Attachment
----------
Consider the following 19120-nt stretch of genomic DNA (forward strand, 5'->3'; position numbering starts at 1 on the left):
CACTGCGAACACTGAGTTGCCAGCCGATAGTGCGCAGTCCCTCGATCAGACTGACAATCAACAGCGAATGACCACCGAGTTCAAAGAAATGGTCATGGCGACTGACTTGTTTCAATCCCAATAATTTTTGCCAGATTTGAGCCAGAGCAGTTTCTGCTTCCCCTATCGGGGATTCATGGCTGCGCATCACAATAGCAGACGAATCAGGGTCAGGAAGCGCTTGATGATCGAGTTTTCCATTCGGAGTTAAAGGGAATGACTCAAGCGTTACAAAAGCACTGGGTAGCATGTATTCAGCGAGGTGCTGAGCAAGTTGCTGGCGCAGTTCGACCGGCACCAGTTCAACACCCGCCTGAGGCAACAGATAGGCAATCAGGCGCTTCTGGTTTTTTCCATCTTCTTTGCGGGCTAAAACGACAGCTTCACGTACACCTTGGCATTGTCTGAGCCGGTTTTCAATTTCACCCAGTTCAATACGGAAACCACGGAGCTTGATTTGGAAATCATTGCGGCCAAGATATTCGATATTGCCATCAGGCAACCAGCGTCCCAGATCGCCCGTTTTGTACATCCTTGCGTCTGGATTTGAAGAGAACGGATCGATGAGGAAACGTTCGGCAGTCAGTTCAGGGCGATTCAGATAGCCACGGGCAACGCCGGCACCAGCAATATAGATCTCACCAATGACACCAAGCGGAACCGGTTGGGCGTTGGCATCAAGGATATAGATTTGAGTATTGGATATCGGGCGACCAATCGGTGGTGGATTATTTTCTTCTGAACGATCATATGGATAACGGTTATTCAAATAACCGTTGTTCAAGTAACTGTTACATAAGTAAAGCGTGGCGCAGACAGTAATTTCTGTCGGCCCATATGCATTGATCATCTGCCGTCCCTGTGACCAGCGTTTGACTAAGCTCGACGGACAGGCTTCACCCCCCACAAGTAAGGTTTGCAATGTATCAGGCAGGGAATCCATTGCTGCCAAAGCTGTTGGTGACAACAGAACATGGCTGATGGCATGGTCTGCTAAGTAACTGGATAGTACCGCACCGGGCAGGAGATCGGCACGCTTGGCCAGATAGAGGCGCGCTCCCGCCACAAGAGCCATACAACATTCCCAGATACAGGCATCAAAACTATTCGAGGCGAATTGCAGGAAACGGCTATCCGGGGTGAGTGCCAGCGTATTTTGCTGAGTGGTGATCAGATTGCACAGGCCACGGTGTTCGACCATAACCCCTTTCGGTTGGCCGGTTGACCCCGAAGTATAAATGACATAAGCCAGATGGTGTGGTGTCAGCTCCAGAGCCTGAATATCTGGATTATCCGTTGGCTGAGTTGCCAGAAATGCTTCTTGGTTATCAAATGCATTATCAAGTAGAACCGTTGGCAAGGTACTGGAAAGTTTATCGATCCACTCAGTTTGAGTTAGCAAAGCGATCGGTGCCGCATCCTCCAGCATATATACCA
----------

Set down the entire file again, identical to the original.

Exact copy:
Consider the following 19120-nt stretch of genomic DNA (forward strand, 5'->3'; position numbering starts at 1 on the left):
CACTGCGAACACTGAGTTGCCAGCCGATAGTGCGCAGTCCCTCGATCAGACTGACAATCAACAGCGAATGACCACCGAGTTCAAAGAAATGGTCATGGCGACTGACTTGTTTCAATCCCAATAATTTTTGCCAGATTTGAGCCAGAGCAGTTTCTGCTTCCCCTATCGGGGATTCATGGCTGCGCATCACAATAGCAGACGAATCAGGGTCAGGAAGCGCTTGATGATCGAGTTTTCCATTCGGAGTTAAAGGGAATGACTCAAGCGTTACAAAAGCACTGGGTAGCATGTATTCAGCGAGGTGCTGAGCAAGTTGCTGGCGCAGTTCGACCGGCACCAGTTCAACACCCGCCTGAGGCAACAGATAGGCAATCAGGCGCTTCTGGTTTTTTCCATCTTCTTTGCGGGCTAAAACGACAGCTTCACGTACACCTTGGCATTGTCTGAGCCGGTTTTCAATTTCACCCAGTTCAATACGGAAACCACGGAGCTTGATTTGGAAATCATTGCGGCCAAGATATTCGATATTGCCATCAGGCAACCAGCGTCCCAGATCGCCCGTTTTGTACATCCTTGCGTCTGGATTTGAAGAGAACGGATCGATGAGGAAACGTTCGGCAGTCAGTTCAGGGCGATTCAGATAGCCACGGGCAACGCCGGCACCAGCAATATAGATCTCACCAATGACACCAAGCGGAACCGGTTGGGCGTTGGCATCAAGGATATAGATTTGAGTATTGGATATCGGGCGACCAATCGGTGGTGGATTATTTTCTTCTGAACGATCATATGGATAACGGTTATTCAAATAACCGTTGTTCAAGTAACTGTTACATAAGTAAAGCGTGGCGCAGACAGTAATTTCTGTCGGCCCATATGCATTGATCATCTGCCGTCCCTGTGACCAGCGTTTGACTAAGCTCGACGGACAGGCTTCACCCCCCACAAGTAAGGTTTGCAATGTATCAGGCAGGGAATCCATTGCTGCCAAAGCTGTTGGTGACAACAGAACATGGCTGATGGCATGGTCTGCTAAGTAACTGGATAGTACCGCACCGGGCAGGAGATCGGCACGCTTGGCCAGATAGAGGCGCGCTCCCGCCACAAGAGCCATACAACATTCCCAGATACAGGCATCAAAACTATTCGAGGCGAATTGCAGGAAACGGCTATCCGGGGTGAGTGCCAGCGTATTTTGCTGAGTGGTGATCAGATTGCACAGGCCACGGTGTTCGACCATAACCCCTTTCGGTTGGCCGGTTGACCCCGAAGTATAAATGACATAAGCCAGATGGTGTGGTGTCAGCTCCAGAGCCTGAATATCTGGATTATCCGTTGGCTGAGTTGCCAGAAATGCTTCTTGGTTATCAAATGCATTATCAAGTAGAACCGTTGGCAAGGTACTGGAAAGTTTATCGATCCACTCAGTTTGAGTTAGCAAAGCGATCGGTGCCGCATCCTCCAGCATATATACCA